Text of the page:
As an analysis tool, Excel is invaluable. I know it can be daunting to start learning how to use Excel, but it only takes a few hours to learn more than enough. And you can do most of this for free on YouTube. Dedicate a bit of time to unlocking Excel’s true potential and it will help you manage, interpret, and analyze all kinds of hidden aspects of your business.

Microsoft’s Excel also lets you build truly enormous spreadsheets as well. Excel supports up to 17 billion cells, whereas Sheets only does 5 million. Will you ever need a spreadsheet with 17 billion cells? Probably not. But large companies like Ford or Apple might. And that is who Microsoft’s Excel is built for – it is designed for performance and scalability.

And this is what I really love about Excel; you can use it in the most basic way and it is still useful. But as you learn more about formulas and its functions, you can start getting more advanced. And once you start getting more advanced, you start spotting and seeing more trends and actionable data points.

Excel supports Microsoft (.xlsx), OpenDocument Spreadsheets (.ods), and Portable Document Format (.pdf), meaning, once again, you’re very unlikely to run into compatibility issues. You can also open Excel documents inside Google Sheets and other spreadsheet apps too.

Real-time collaboration inside Excel isn’t quite as good as it is in Word, though. In order to collaborate in Excel in real-time, all users need an active Microsoft 365 subscription and to be using the latest version of Excel. It’s not ideal, to be honest. Here’s hoping Microsoft can improve things in 2021/22.

Microsoft Powerpoint

Whether you’re a high school kid or the CEO of a Fortune 500 company, chances are you’ve used Powerpoint. Microsoft’s presentation builder has been the industry standard for over two decades. And in Microsoft 365, we do not see this changing any time soon. Powerpoint is still the king of presentation builders.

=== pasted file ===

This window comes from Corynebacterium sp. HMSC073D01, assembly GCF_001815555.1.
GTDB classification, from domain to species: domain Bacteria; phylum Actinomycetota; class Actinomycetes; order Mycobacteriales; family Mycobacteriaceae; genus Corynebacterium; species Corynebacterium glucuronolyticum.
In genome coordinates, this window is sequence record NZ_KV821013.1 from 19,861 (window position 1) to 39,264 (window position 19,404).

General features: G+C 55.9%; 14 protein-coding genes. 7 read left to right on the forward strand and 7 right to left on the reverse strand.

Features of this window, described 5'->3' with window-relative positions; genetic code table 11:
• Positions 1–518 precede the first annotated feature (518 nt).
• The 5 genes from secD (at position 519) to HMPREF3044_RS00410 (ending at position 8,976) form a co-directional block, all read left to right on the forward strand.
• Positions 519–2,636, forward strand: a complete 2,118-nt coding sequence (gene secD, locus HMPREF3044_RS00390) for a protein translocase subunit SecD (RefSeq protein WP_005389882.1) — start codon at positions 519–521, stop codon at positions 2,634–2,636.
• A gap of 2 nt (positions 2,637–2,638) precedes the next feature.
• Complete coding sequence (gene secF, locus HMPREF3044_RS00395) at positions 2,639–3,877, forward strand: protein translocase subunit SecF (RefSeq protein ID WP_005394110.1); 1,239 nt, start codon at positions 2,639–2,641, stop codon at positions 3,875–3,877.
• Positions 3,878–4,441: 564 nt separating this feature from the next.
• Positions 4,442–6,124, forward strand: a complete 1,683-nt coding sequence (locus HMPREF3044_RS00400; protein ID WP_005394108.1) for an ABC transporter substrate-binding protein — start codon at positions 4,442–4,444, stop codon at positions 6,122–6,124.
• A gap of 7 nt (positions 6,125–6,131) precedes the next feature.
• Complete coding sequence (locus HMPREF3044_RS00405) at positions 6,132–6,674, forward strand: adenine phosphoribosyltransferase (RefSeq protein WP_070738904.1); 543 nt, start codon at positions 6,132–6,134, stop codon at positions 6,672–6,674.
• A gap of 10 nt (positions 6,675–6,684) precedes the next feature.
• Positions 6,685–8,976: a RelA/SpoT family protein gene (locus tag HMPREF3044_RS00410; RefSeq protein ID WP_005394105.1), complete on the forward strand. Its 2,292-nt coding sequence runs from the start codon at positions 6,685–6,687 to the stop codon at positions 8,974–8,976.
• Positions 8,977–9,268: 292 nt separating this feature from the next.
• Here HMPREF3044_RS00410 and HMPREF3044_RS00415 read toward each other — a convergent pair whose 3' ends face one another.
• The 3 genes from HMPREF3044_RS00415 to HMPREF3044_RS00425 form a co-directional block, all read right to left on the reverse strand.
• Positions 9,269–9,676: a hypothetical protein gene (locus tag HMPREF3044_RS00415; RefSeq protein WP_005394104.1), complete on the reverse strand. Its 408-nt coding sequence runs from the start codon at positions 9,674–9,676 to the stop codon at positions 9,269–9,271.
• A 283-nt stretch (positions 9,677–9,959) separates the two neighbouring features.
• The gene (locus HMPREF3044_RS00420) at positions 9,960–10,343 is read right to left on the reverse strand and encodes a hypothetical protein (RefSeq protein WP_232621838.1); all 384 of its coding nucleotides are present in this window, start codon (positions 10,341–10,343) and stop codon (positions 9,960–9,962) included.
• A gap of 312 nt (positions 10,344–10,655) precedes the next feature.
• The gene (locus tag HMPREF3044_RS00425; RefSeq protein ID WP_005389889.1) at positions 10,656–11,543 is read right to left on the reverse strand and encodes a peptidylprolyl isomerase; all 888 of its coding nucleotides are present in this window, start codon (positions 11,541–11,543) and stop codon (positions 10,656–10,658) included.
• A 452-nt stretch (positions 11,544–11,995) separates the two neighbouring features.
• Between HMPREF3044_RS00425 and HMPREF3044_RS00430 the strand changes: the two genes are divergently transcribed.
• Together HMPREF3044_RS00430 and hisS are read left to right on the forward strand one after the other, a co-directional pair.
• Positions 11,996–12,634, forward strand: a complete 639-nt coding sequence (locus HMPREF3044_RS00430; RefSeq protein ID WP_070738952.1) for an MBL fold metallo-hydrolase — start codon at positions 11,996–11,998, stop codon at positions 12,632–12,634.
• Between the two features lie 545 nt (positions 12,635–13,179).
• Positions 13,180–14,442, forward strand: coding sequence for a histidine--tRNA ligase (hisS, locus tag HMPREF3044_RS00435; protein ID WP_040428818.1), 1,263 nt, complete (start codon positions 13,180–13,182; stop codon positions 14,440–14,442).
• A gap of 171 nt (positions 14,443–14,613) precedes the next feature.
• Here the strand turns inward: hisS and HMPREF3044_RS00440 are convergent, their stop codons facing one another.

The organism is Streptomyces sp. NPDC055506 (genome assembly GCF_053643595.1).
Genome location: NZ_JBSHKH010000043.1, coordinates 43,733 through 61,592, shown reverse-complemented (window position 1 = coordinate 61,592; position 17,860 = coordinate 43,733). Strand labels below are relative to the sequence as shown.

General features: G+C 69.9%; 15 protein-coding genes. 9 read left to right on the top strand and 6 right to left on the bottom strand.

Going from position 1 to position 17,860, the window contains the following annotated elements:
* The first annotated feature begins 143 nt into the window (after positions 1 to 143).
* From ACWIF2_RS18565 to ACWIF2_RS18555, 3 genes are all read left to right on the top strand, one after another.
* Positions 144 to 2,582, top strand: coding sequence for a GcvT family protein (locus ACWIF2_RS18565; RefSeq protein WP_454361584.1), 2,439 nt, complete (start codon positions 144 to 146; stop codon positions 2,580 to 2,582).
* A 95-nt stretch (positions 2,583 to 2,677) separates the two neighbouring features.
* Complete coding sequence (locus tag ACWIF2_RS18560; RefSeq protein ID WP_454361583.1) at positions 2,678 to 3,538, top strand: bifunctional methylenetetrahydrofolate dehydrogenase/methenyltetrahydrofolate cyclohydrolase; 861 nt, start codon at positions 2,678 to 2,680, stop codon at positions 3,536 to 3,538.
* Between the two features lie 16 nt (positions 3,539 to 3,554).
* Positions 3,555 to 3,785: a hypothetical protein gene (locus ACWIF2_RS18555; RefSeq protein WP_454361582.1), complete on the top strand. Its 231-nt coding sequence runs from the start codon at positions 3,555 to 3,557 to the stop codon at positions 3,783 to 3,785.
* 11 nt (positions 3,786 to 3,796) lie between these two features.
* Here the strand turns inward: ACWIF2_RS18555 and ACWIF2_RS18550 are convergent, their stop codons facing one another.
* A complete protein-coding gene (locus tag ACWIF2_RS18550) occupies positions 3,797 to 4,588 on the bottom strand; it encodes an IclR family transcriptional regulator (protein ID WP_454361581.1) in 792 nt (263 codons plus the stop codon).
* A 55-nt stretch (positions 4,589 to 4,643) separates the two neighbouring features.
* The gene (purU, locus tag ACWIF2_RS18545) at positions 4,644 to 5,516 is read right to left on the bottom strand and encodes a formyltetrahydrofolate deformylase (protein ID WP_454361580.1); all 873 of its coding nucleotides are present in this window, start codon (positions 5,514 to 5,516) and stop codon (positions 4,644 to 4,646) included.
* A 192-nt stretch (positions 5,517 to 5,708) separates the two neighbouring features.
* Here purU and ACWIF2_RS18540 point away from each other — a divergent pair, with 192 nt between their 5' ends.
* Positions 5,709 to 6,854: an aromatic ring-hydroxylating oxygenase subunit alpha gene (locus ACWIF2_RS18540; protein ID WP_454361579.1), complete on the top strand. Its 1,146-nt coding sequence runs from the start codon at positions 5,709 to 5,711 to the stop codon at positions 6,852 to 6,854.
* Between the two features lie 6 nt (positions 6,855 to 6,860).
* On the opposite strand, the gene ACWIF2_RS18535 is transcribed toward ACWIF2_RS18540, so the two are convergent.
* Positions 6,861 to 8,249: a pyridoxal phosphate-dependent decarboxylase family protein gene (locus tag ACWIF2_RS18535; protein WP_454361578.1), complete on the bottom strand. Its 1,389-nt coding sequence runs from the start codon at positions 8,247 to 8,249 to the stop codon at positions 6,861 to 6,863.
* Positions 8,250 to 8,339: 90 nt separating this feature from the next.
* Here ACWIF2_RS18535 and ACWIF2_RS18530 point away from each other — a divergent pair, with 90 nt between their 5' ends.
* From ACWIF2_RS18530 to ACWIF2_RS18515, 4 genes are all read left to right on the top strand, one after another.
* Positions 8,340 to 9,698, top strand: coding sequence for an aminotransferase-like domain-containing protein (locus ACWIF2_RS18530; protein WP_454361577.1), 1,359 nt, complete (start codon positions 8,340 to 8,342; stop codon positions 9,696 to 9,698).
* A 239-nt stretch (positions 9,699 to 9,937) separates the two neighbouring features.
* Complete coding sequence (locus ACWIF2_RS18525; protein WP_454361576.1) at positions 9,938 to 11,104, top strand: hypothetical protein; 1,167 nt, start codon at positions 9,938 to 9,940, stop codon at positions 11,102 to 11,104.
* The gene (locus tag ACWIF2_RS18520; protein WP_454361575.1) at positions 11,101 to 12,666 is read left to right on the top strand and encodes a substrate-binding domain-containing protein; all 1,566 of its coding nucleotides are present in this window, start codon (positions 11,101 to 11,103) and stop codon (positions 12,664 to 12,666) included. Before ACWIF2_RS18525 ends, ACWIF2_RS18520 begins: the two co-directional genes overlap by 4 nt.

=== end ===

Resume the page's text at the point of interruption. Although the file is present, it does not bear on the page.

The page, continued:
Powerpoint works just as usual, allowing for quick and easy presentation design. You have a load of design functions, so you can make your presentations look as fancy or as simple as you like. Again, the sky’s the limit here.

One cool, new feature inside Powerpoint is the inclusion of support for 3D files. You can now manipulate, rotate, or invert 3D images in Powerpoint and this is great when it comes to creating eye-catching and engaging presentations.

Like Excel, Powerpoint does have some collaborative limitations. For some unknown reason, Microsoft will ONLY let you collaborate on Powerpoint presentations inside the web app – you cannot collaborate inside the mobile or desktop app.

Why? No one knows. It feels like a glitch that was missed when the new version launched and no one has gotten around to fixing it. I mean, why just the web app? It makes literally no sense whatsoever.

Other than that, Powerpoint is still as brilliant as ever at what it does best – making presentations a cinch. You also have full OneDrive integration too which makes sharing presentations around your organization super easy.

Microsoft OneDrive